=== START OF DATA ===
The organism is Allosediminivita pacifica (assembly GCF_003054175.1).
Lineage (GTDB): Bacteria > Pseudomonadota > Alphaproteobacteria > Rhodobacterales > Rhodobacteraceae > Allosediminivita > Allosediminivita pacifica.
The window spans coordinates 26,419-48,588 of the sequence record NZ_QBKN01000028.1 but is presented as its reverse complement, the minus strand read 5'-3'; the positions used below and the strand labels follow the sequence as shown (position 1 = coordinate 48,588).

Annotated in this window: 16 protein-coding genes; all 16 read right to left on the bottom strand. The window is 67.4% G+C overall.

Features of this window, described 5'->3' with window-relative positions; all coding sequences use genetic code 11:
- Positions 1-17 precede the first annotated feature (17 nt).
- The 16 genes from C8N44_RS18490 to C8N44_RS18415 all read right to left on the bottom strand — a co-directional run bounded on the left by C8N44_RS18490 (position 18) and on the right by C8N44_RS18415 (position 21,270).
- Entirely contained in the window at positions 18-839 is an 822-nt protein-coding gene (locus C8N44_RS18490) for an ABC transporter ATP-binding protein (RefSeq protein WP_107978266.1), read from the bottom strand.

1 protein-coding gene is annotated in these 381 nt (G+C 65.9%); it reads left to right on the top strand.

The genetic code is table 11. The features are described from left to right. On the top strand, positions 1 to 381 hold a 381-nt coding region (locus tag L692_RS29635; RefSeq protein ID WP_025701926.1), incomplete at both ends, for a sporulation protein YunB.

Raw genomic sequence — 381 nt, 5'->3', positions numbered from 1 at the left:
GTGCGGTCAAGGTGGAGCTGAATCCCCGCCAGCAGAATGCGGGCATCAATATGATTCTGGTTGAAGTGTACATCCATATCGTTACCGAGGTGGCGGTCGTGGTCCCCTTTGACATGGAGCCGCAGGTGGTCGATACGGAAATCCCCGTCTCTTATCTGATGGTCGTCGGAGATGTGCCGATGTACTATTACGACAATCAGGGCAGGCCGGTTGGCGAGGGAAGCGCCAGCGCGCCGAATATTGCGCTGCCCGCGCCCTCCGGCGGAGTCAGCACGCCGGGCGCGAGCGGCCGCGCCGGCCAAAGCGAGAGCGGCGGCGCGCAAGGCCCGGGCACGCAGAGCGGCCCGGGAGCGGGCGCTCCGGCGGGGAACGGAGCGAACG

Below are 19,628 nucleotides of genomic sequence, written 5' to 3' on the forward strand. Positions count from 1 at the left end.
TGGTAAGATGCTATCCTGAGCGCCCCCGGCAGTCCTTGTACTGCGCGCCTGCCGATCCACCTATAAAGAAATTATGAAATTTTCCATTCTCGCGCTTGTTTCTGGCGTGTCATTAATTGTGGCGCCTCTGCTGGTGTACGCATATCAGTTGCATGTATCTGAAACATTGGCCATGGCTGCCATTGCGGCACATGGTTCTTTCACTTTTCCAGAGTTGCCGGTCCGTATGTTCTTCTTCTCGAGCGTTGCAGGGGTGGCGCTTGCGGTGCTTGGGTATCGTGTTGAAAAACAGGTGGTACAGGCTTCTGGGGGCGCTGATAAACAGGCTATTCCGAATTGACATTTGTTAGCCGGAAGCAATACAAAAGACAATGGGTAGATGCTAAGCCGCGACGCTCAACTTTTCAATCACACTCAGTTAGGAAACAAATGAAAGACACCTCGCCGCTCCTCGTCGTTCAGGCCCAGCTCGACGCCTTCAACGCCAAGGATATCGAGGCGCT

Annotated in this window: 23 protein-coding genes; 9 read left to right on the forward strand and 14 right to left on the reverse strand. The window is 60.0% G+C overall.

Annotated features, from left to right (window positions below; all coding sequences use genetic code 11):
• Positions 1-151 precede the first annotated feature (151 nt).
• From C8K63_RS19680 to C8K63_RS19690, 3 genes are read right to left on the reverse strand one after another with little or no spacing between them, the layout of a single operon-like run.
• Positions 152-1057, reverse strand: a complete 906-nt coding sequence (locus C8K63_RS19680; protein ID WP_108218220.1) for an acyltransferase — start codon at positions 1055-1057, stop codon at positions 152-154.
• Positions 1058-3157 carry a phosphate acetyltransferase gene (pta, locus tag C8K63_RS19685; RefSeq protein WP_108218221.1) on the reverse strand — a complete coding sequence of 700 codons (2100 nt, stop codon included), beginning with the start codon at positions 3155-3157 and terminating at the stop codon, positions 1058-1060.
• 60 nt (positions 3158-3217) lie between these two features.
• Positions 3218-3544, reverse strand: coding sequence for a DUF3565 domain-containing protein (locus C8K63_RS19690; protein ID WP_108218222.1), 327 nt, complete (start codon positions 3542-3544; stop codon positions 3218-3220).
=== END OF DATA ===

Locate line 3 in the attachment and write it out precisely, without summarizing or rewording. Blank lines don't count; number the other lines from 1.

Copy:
The window spans coordinates 26,419-48,588 of the sequence record NZ_QBKN01000028.1 but is presented as its reverse complement, the minus strand read 5'-3'; the positions used below and the strand labels follow the sequence as shown (position 1 = coordinate 48,588).